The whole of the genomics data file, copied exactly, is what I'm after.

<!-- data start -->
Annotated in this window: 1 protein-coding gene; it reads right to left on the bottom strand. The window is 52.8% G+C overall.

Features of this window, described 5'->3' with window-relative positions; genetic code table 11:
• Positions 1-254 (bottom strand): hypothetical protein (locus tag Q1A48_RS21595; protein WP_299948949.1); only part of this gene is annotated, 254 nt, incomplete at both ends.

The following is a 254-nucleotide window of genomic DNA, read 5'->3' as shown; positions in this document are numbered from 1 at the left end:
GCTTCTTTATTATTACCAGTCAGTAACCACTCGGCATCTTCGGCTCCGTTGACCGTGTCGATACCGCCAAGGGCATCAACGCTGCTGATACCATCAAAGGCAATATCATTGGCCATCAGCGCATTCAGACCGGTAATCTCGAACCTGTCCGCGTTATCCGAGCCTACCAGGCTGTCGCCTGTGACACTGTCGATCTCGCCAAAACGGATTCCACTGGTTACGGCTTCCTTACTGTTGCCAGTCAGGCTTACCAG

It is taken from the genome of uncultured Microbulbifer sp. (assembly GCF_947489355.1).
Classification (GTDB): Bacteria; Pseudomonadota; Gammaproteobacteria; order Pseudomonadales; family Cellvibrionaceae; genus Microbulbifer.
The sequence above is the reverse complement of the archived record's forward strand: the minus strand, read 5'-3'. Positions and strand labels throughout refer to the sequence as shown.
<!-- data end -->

Annotated in this window: 1 protein-coding gene; it reads right to left on the bottom strand. The window is 52.8% G+C overall.

Features of this window, described 5'->3' with window-relative positions; genetic code table 11:
• Positions 1-254 (bottom strand): hypothetical protein (locus tag Q1A48_RS21595; protein WP_299948949.1); only part of this gene is annotated, 254 nt, incomplete at both ends.

The following is a 254-nucleotide window of genomic DNA, read 5'->3' as shown; positions in this document are numbered from 1 at the left end:
GCTTCTTTATTATTACCAGTCAGTAACCACTCGGCATCTTCGGCTCCGTTGACCGTGTCGATACCGCCAAGGGCATCAACGCTGCTGATACCATCAAAGGCAATATCATTGGCCATCAGCGCATTCAGACCGGTAATCTCGAACCTGTCCGCGTTATCCGAGCCTACCAGGCTGTCGCCTGTGACACTGTCGATCTCGCCAAAACGGATTCCACTGGTTACGGCTTCCTTACTGTTGCCAGTCAGGCTTACCAG

It is taken from the genome of uncultured Microbulbifer sp. (assembly GCF_947489355.1).
Classification (GTDB): Bacteria; Pseudomonadota; Gammaproteobacteria; order Pseudomonadales; family Cellvibrionaceae; genus Microbulbifer.
The sequence above is the reverse complement of the archived record's forward strand: the minus strand, read 5'-3'. Positions and strand labels throughout refer to the sequence as shown.